Terry Francona More Than Aware of Yankees’ Current Hot Streak, Ability to Rack Up Stolen Bases


Terry Francona More Than Aware of Yankees' Current Hot Streak, Ability to Rack Up Stolen Bases When the Red Sox last met the Yankees, they opened the series with a 6-4 win in New York, pulling into a tie atop the American League East.

Boston would win the next two nights in the Bronx, running its record against the hated rivals to 8-1, and would soon begin the most successful July in franchise history — a run that, when extended to include some of June and some of August, translates to 23 wins in 30 games.

And after all that? They're right back where they started.

Since the Yankees were swept at home by the Red Sox, they've barreled through their schedule to the tune of a 35-15 mark. They have won seven straight to catch the Sox, outscoring opponents by an unreal 63-19 margin.

In a four-game sweep in Chicago, New York pitchers recorded zero walks. That was just the third time in modern major league history that a team has done that in a four-game set. The club has scored 17 runs or more three times in its last 14 games.

Essentially, everything is clicking for the Bronx Bombers as they invade Fenway.

"We respect how good they are," Red Sox manager Terry Francona said. "Think they're exactly tied with us, so [the games will] be fun. They'll be long, but they'll be fun."

Among the components of New York's surge has been success on the bases. The Yanks have been running on teams every chance they get, recording an AL-high 112 steals. Brett Gardner leads the way with 33, one of four players on the team with double figures in the category.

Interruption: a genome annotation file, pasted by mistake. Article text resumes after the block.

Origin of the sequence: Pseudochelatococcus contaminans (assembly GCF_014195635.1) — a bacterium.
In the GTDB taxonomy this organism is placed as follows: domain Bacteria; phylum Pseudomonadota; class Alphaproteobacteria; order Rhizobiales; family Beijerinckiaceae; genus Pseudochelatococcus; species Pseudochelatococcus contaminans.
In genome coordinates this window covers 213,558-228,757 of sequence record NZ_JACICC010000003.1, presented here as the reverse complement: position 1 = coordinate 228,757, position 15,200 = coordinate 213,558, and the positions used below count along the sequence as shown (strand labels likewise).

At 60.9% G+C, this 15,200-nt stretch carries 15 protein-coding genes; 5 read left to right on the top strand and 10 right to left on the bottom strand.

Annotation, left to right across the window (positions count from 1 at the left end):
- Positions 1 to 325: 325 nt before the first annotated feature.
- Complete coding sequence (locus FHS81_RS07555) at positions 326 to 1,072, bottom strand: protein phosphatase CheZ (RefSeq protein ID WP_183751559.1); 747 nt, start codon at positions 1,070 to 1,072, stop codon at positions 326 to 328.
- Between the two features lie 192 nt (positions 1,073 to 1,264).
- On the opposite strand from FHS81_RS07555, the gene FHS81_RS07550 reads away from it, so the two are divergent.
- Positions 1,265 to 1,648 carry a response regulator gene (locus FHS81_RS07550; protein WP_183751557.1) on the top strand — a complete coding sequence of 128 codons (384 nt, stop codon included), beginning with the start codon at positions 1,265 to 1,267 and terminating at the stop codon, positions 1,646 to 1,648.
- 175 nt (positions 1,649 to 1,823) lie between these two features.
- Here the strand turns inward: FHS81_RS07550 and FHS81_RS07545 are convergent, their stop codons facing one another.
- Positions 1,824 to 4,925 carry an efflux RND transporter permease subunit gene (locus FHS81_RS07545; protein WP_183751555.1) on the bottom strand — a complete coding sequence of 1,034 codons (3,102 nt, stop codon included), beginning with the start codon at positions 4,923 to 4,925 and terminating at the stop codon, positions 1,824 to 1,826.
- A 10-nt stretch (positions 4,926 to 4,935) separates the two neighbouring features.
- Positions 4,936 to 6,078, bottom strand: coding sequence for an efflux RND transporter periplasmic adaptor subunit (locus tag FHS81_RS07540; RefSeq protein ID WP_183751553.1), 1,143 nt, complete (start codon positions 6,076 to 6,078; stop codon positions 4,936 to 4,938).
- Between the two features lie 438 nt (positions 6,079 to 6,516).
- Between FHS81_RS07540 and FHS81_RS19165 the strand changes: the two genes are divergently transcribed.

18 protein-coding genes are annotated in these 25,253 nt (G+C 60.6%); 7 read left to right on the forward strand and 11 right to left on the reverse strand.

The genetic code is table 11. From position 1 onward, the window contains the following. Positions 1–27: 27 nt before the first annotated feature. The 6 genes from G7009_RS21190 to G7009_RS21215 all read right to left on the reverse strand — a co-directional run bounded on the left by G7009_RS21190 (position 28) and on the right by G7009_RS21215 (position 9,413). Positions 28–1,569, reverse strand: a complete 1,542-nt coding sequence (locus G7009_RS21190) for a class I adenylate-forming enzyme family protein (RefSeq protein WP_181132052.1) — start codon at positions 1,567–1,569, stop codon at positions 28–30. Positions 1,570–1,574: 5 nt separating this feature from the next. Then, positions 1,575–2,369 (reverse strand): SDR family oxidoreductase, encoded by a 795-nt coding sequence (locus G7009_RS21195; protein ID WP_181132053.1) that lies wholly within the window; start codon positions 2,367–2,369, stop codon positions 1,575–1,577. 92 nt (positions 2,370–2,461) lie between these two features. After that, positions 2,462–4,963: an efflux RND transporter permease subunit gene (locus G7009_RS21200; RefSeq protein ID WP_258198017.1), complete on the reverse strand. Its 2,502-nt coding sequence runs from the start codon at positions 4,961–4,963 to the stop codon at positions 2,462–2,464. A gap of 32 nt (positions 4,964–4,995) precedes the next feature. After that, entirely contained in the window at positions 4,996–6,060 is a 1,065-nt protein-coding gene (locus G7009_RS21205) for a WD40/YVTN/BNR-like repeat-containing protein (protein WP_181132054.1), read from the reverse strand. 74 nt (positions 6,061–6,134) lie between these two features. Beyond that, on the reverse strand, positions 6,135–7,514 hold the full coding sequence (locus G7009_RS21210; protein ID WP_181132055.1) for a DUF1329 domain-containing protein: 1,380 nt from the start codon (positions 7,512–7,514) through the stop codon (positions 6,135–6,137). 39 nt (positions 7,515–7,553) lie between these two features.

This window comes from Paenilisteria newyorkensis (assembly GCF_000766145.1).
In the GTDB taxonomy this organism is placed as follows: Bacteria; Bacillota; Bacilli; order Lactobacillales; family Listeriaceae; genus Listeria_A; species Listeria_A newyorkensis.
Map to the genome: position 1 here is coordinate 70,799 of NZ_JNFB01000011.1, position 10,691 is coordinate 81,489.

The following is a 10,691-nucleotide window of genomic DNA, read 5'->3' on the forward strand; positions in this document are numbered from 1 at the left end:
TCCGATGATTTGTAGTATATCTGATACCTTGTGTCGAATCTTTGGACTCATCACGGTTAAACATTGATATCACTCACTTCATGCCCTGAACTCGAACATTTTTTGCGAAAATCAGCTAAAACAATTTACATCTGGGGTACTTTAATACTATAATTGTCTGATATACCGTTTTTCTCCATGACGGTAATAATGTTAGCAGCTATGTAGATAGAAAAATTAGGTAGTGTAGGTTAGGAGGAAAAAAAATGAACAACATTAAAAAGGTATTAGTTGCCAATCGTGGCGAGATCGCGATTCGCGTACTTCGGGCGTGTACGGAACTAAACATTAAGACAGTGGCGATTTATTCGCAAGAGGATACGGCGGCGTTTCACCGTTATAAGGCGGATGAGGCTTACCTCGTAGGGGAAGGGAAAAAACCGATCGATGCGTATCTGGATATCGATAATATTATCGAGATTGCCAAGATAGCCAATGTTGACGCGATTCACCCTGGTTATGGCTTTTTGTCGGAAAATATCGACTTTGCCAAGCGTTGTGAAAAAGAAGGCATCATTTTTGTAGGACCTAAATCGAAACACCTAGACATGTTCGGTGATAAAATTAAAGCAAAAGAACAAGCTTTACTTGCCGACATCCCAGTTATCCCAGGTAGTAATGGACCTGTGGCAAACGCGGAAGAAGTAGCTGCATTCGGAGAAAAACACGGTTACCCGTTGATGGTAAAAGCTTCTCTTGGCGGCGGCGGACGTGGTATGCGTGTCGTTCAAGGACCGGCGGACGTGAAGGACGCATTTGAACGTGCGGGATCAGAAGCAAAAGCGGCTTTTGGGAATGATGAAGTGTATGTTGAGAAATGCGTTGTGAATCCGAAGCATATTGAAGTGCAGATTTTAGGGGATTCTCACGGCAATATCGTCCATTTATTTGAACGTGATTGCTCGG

Francona said he's been wary of that aggressiveness, which should be interesting given the vast improvement Red Sox catchers have made in that department of late.

"I think they've always been underrated," he said. "They hit so well people don't talk about their base-stealing. They've always had a lot of guys steal bases. Obviously, they're feeling good about themselves offensively, and they're doing it right from the first inning. They're running guys out of there before they can get into the game, throwing a crooked number on them. We're aware of that.

"We always have a hot and a not-hot in our scouting report. Not too many guys on that not-hot."

At least not since they last played the Red Sox.

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